Any time I tell people I’m headed to Shreveport, I end up with a handful of recommendations. These vary from time to time and may include a bed and breakfast, an attraction, or a particular restaurant. Always -- and I do mean always -- someone asks me “have you had the fresh strawberry pie at Strawn’s Eat Shop?” And I have to answer them “indeed I have!” And their next response is “so why haven’t you written about it?”
I confess. I’ve been holding back, partly because I want to have a reason to go back again in the name of research and partly because frankly, when I go they’d better have pie. If for some reason they’ve run out, I’m blaming my readers. I’m sure you’ll handle that well.
But it is time… to talk about this great little diner that’s been serving up good eating for some 66 years now. That’s no typo. The original Mr. Strawn went into business back in 1944. I have not been made privy to the details of his restaurant, or how it came into the hands of one Gus Alexander back in 1958, but the Strawn’s website will tell you Under Gus's leadership, Lula McCoy ("the fried chicken maker"), Ella Hamilton ("the pie lady"), and Gladys Duncan ("the great waitress") joined him to make Strawn's Eat Shop a success. It was during this time that Strawn's became known as a "Shreveport Tradition."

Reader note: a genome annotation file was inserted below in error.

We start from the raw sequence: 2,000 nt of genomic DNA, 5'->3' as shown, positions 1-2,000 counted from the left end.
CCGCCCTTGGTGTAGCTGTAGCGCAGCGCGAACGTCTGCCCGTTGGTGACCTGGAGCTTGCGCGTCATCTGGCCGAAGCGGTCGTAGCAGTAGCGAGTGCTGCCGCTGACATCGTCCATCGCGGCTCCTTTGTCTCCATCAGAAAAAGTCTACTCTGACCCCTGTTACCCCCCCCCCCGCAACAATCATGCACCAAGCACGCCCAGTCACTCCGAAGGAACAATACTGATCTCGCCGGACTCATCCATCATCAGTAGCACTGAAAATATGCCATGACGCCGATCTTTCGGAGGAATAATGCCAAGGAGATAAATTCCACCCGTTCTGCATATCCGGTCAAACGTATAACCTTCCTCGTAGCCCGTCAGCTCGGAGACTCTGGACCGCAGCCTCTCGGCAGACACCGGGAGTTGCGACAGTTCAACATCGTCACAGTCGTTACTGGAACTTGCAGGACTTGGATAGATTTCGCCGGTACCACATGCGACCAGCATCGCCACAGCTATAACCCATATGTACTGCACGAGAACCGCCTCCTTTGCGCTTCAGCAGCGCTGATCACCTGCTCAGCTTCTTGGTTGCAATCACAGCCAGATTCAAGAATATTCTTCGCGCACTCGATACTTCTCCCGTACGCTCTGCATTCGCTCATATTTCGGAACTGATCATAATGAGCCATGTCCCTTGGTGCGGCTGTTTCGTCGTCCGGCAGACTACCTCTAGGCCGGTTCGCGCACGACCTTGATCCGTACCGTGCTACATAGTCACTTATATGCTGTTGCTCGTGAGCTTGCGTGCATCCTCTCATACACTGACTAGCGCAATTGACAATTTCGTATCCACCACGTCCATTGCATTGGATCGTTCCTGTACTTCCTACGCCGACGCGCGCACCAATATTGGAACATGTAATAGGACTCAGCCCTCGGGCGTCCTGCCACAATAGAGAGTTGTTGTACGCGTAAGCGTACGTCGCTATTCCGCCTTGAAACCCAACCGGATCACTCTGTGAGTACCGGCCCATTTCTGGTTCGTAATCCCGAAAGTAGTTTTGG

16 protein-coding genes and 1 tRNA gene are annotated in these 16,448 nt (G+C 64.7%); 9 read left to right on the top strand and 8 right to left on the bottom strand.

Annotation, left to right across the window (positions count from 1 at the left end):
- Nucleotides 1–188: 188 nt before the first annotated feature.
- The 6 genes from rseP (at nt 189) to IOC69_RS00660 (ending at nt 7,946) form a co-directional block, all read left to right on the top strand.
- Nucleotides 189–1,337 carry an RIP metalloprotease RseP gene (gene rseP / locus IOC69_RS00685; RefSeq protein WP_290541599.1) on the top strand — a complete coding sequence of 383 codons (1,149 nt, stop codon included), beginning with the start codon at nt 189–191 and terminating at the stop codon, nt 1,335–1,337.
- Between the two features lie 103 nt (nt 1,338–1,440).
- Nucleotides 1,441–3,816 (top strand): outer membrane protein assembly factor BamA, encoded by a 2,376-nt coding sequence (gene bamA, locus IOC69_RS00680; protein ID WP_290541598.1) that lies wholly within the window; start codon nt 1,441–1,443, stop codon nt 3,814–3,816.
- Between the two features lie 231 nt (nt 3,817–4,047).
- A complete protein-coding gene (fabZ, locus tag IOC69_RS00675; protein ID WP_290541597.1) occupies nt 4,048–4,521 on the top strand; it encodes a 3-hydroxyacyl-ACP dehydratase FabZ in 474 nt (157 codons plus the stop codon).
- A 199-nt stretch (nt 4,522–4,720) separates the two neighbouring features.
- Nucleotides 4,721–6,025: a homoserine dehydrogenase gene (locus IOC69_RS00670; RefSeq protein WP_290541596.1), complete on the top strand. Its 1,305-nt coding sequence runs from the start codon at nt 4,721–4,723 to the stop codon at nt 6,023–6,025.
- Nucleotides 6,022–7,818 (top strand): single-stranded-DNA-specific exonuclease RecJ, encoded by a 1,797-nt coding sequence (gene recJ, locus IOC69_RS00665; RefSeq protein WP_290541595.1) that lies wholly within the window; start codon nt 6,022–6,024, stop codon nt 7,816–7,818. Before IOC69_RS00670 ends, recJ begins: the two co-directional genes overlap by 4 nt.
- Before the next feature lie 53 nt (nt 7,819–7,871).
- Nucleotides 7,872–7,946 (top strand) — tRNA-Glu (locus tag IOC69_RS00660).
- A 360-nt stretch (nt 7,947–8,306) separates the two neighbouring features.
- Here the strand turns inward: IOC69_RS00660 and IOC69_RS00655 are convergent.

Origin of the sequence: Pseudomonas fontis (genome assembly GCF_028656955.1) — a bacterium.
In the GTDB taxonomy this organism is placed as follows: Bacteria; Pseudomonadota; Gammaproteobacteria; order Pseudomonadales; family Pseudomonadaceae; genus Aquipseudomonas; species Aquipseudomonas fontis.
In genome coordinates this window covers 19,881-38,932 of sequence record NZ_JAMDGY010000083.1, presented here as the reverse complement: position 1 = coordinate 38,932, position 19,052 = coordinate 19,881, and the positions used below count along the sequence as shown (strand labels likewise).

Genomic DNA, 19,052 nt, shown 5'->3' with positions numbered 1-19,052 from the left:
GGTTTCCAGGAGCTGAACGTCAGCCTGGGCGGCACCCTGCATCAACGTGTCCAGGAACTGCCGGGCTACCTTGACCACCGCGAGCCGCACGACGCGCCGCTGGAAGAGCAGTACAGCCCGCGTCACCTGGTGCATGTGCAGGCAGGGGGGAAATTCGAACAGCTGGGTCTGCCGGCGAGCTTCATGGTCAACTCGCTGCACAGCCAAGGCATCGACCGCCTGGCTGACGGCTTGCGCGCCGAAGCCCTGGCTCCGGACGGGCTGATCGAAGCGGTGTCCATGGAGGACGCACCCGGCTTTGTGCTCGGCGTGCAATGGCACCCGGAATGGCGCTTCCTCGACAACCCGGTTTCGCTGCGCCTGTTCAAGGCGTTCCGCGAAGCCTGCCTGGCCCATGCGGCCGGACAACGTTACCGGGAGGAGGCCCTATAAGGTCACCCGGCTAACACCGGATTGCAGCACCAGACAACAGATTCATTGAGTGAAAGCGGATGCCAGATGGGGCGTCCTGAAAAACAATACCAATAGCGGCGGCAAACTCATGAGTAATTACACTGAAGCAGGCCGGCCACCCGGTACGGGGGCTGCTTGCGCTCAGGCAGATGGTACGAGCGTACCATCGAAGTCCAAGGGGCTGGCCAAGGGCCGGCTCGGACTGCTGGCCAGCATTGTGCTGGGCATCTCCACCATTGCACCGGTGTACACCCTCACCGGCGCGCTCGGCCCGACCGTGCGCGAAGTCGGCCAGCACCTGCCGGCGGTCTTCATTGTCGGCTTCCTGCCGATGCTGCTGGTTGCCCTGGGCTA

And then there were the Gauthiers, who took over in 1989. Buddy and Nancy made some changes, but the food stayed the same. Eventually their two daughter each opened up locations of their own.
You know me. I had to find the original. And I did… back in November 2007. We went for breakfast and I got one of those great omelets and Paul ate into some hot cakes with strawberries and cream. But what was the only food I actually shot that day? The pie. Oh my. It was that impressive… Paul made the mistake of getting the chocolate pie (which I’m sure was fine, but I didn’t try it) but I got the strawberry pie and became an instant convert.
I’d meant to get back there after I got a new camera and started seriously writing about food. Really I did. But life intervened, and I didn’t find myself back in the vicinity until January of this year. I went with my mom and daughter… both of them for the first time. I’d talked up the pie… but we were going for lunch.